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Old 15th January 2008, 19:18   #1
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Arrow Safe Braking Distances

Hai Tech Gurus,

I did a serch on safe breaking distances here and found many variations but not a clear thead to this question. If its already there, Mods, please merge this thread there. My quiery:

1. What would be a safe breaking distance for my 2.5 ton behemoth (Scorp CRDE), no ABS? On hard breaking, it feels as it the beast will fly over the front wheels as it nose dives forward.

2. Some thumb rules we can use in India, most of what we read are on ideal conditions and on test tracks. Most of the figures they come out are breaking distances without giving calculations for thinking time which can be critical.

3. What is the experience of different cars in actual emergency breaking, specially those without ABS, ppl with ABS are indeed lucky.

I've done a research on the web and have read all about the 2second, 4 second 10 second rule on this but would love to learn from actual experience of people who drive in India where no driving condition is ideal.

Thanks in advance,

--Ramky
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Last edited by ramkya1 : 15th January 2008 at 19:20.
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Old 15th January 2008, 19:41   #2
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Is there a 'single rule' for this? Braking distances vary depending on the condition of the road surface, incline, speed, load in your vehicle, condition of your brakes and tyres and so on. It's your feel of your vehicle capabilities (after getting used to it) that should guide you to drive leaving sufficient room between yourself and the vehicle ahead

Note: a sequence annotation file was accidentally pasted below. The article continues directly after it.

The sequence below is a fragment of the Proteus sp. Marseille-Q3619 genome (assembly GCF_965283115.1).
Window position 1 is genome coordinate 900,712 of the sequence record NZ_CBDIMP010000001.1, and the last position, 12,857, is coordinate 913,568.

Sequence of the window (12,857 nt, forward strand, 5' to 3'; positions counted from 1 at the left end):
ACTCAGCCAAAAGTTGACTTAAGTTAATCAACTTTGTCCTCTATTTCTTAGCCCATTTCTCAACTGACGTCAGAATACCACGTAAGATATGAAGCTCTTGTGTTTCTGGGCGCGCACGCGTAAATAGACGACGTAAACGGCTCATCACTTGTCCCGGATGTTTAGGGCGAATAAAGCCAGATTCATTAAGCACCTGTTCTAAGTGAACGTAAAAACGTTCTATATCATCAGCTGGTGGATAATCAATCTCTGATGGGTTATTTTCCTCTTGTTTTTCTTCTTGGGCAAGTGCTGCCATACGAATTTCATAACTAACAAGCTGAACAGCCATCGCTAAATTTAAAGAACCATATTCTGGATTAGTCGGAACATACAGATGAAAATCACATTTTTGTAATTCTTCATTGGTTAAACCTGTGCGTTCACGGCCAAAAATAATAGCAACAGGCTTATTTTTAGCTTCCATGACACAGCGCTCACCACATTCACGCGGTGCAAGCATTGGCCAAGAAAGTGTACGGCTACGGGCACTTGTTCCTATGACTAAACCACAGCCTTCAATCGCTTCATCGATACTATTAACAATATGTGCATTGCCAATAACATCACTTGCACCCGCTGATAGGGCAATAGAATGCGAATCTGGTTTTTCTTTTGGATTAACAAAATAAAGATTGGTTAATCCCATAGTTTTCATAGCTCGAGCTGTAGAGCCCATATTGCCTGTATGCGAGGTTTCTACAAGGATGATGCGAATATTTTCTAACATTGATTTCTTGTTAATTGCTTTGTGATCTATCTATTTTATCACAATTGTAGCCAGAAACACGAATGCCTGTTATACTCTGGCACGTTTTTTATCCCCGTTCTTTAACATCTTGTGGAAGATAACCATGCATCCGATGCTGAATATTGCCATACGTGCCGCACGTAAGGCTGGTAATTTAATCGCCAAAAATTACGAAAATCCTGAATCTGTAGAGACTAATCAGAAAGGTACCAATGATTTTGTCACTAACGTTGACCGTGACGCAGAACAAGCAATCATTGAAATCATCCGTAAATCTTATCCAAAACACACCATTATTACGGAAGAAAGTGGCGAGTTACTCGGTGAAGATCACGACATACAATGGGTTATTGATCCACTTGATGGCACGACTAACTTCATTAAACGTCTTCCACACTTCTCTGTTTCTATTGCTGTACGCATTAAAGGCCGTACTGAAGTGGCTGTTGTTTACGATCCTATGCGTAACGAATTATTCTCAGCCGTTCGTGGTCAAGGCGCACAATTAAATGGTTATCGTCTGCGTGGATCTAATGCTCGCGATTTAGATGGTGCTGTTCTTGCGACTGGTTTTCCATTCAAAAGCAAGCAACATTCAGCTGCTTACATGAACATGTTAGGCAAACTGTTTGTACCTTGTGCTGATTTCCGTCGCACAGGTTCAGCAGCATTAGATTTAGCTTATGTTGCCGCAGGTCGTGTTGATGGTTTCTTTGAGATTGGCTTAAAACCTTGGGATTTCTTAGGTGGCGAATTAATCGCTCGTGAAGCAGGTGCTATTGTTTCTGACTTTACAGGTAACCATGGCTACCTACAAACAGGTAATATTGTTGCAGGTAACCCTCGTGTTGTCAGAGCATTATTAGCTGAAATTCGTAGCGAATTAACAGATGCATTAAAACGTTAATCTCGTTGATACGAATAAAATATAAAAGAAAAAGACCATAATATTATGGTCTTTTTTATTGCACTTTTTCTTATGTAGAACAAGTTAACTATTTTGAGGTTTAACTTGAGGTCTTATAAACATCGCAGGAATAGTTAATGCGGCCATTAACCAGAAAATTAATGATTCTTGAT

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Old 15th January 2008, 19:45   #3
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I guess the ideal would be allow as many feet as the speed you are traveling and then add 50% to be on the safe side. That is if you are traveling at 100 then 100 feet is minimum, plus 50 feet for unforeseen circumstances, people darting in front of you, road conditions ETC. Gurus please shed some light.

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Old 15th January 2008, 20:09   #4
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Like Jeep quoted, no fixed formula for this, depends upon so many parameters around you and the within the vehicle itself.